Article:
NAPSNet Daily Report 27 November, 2001

Recommended Citation

"NAPSNet Daily Report 27 November, 2001", NAPSNet Daily Report, November 27, 2001, https://nautilus.org/napsnet/napsnet-daily-report/napsnet-daily-report-27-november-2001/

 
CONTENTS

I. United States

1. DMZ Military Incident
2. DPRK Development Policy
3. DPRK Weapons Program
4. PRC View of Taiwan Elections
II. Republic of Korea 1. DPRK-Australia Relations
2. DPRK Arms Sales to Egypt
3. ROK Medical Support in Afghanistan
III. Japan 1. Japanese Logistical Support for US
2. ROK Missile Misfiring
3. Tanaka’s Visit to Pakistan

I. United States

1. DMZ Military Incident

The Associated Press (“KOREAS EXCHANGE FIRE AT BORDER, BUT NO CASUALTIES ARE REPORTED,” Seoul, 11/27/01) reported that UN officials were investigating a brief exchange of gunfire across the border between DPRK and the ROK on Tuesday. The ROK office of the Joint Chiefs of Staff said in a statement that two or three shots were fired from a DPRK guard post inside the 2.5 mile-wide Demilitarized Zone. The ROK military said there were no reports of injuries during the shooting. The military said it appeared the DPRK fired first. A shot from the DPRK broke a window at an ROK guard post, and another hit a wire fence, but there were no ROK soldiers injured. ROK officials said that ROK guards broadcast warnings and fired back about 15 rounds. There were no reports of injuries on the DPRK side. Noting that the DPRK fire did not last, the ROK military said it did not appear to be an intentional attack.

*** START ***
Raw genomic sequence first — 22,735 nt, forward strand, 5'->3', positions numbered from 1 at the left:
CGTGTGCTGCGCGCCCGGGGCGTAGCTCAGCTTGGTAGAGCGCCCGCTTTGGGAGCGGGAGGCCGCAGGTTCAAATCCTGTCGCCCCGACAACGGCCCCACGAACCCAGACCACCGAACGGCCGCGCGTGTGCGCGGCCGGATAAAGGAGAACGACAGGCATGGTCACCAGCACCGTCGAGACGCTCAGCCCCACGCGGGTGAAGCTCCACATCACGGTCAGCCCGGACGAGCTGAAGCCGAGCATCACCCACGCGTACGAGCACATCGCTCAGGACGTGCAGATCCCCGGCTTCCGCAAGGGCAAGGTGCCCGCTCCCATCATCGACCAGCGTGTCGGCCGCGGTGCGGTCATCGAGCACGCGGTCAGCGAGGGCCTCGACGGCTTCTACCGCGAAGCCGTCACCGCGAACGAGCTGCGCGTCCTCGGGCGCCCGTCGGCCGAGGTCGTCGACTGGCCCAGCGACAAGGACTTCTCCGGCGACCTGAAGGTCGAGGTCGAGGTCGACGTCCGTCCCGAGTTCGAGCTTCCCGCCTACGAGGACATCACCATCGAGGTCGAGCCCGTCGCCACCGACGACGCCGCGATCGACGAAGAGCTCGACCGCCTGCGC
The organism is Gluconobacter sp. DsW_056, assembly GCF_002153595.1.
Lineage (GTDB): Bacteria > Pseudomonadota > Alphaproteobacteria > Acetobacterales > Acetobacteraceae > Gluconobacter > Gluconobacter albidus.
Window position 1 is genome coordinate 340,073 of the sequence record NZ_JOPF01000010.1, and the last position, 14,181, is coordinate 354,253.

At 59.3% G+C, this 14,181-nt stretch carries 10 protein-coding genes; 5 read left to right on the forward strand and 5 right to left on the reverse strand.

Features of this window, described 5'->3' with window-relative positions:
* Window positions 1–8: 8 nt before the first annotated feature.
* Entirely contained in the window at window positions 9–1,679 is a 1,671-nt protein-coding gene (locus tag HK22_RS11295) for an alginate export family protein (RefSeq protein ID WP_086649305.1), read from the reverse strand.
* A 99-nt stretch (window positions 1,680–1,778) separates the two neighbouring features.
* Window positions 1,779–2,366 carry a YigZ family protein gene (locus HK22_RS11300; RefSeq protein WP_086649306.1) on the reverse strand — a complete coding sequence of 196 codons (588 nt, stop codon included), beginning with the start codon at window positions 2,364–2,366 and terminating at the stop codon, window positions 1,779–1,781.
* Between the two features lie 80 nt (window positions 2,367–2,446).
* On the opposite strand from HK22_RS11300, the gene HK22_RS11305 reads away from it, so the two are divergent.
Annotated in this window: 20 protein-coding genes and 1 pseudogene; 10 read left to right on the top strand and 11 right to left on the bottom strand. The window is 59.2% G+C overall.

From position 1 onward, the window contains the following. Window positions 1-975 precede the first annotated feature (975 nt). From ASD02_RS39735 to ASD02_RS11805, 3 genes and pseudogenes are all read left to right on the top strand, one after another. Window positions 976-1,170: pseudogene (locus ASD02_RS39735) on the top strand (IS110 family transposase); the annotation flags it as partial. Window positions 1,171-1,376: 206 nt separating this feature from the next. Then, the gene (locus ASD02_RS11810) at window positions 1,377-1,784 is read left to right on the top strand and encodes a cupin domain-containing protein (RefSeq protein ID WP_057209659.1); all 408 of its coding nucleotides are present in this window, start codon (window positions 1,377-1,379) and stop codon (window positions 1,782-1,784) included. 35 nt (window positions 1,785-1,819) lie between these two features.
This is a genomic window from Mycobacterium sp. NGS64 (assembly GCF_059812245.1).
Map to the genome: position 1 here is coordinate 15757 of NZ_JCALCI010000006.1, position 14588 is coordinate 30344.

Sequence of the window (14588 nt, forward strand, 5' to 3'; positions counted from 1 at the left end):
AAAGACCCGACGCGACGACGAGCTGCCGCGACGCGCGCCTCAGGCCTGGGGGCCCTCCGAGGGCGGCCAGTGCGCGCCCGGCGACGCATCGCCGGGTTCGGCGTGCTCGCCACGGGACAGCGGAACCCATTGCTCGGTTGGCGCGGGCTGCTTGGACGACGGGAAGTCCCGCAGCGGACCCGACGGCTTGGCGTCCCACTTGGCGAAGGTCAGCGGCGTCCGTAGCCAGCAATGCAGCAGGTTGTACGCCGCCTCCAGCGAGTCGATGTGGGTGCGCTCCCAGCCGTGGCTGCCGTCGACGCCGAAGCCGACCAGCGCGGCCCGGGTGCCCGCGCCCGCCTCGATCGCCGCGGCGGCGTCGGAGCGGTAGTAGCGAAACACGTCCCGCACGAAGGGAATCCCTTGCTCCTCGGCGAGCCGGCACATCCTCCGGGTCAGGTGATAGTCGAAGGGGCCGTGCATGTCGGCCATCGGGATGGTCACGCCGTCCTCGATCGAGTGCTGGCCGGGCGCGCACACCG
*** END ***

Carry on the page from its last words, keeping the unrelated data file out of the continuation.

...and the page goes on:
2. DPRK Development Policy

Agence France-Presse (C.W. Lim, “NORTH KOREAN LEADER LAUNCHES NEW REVOLUTIONARY MOVEMENT,” Seoul, 11/26/01) reported that the DPRK’s Korean Central News Agency (KCNA) said Monday that DPRK leader Kim Jong-Il has launched a new development movement, dubbed “Ranam.” KCNA said that the new movement was prompted by “miracles” performed by workers at the Ranam Coal Mining Machine Complex in the northeastern port of Chongjin. Ranam workers were praised for advancing the production of equipment dramatically through technical innovation and the utilization of waste material, despite a lack of food, raw materials and electricity. Kim was touched by their “revolutionary militant spirit,” and has ordered a drive to build “a people’s paradise on this land at an early date.” The report said, “The torchlight Kim Jong-Il lit in Ranam is calling on the whole party and country and all the people to effect fresh leap and innovation in the general advance to build a powerful nation in the new century.” Oh Seung-yul, a DPRK expert at the ROK’s Korea Institute for National Unification, said that the DPRK policy priority this year had shifted to economic development now that attempts to improve relations with the ROK had become deadlocked.